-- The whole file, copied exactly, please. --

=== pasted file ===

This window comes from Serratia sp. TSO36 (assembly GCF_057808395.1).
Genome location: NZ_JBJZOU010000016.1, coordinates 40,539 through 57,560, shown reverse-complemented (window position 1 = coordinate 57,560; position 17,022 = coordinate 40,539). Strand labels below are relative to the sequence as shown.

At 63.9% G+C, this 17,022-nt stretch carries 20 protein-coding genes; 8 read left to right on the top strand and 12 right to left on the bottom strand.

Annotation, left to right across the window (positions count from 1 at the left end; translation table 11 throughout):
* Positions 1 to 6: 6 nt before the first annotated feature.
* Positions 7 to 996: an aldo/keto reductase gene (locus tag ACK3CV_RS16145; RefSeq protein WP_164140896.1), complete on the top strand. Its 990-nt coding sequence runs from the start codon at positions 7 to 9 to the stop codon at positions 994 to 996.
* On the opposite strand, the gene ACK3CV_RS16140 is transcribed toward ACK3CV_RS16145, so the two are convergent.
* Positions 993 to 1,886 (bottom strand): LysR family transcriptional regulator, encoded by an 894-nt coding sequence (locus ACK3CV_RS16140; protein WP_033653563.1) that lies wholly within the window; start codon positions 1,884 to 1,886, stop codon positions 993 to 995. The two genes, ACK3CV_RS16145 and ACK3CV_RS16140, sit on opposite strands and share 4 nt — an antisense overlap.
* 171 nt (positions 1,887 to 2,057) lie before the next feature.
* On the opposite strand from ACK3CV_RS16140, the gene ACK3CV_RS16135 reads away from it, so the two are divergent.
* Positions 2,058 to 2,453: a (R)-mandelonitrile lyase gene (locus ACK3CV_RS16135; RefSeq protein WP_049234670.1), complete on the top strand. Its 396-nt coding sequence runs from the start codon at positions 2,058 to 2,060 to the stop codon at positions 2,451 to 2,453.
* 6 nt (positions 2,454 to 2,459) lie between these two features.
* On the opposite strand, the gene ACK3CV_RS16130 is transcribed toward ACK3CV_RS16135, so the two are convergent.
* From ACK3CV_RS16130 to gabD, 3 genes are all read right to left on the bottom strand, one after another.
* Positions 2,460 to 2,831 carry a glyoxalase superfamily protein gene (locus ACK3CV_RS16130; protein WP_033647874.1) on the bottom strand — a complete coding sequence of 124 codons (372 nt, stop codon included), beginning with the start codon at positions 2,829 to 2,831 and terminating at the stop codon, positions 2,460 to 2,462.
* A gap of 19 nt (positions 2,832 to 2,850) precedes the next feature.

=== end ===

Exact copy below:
This window comes from Serratia sp. TSO36 (assembly GCF_057808395.1).
Genome location: NZ_JBJZOU010000016.1, coordinates 40,539 through 57,560, shown reverse-complemented (window position 1 = coordinate 57,560; position 17,022 = coordinate 40,539). Strand labels below are relative to the sequence as shown.

At 63.9% G+C, this 17,022-nt stretch carries 20 protein-coding genes; 8 read left to right on the top strand and 12 right to left on the bottom strand.

Annotation, left to right across the window (positions count from 1 at the left end; translation table 11 throughout):
* Positions 1 to 6: 6 nt before the first annotated feature.
* Positions 7 to 996: an aldo/keto reductase gene (locus tag ACK3CV_RS16145; RefSeq protein WP_164140896.1), complete on the top strand. Its 990-nt coding sequence runs from the start codon at positions 7 to 9 to the stop codon at positions 994 to 996.
* On the opposite strand, the gene ACK3CV_RS16140 is transcribed toward ACK3CV_RS16145, so the two are convergent.
* Positions 993 to 1,886 (bottom strand): LysR family transcriptional regulator, encoded by an 894-nt coding sequence (locus ACK3CV_RS16140; protein WP_033653563.1) that lies wholly within the window; start codon positions 1,884 to 1,886, stop codon positions 993 to 995. The two genes, ACK3CV_RS16145 and ACK3CV_RS16140, sit on opposite strands and share 4 nt — an antisense overlap.
* 171 nt (positions 1,887 to 2,057) lie before the next feature.
* On the opposite strand from ACK3CV_RS16140, the gene ACK3CV_RS16135 reads away from it, so the two are divergent.
* Positions 2,058 to 2,453: a (R)-mandelonitrile lyase gene (locus ACK3CV_RS16135; RefSeq protein WP_049234670.1), complete on the top strand. Its 396-nt coding sequence runs from the start codon at positions 2,058 to 2,060 to the stop codon at positions 2,451 to 2,453.
* 6 nt (positions 2,454 to 2,459) lie between these two features.
* On the opposite strand, the gene ACK3CV_RS16130 is transcribed toward ACK3CV_RS16135, so the two are convergent.
* From ACK3CV_RS16130 to gabD, 3 genes are all read right to left on the bottom strand, one after another.
* Positions 2,460 to 2,831 carry a glyoxalase superfamily protein gene (locus ACK3CV_RS16130; protein WP_033647874.1) on the bottom strand — a complete coding sequence of 124 codons (372 nt, stop codon included), beginning with the start codon at positions 2,829 to 2,831 and terminating at the stop codon, positions 2,460 to 2,462.
* A gap of 19 nt (positions 2,832 to 2,850) precedes the next feature.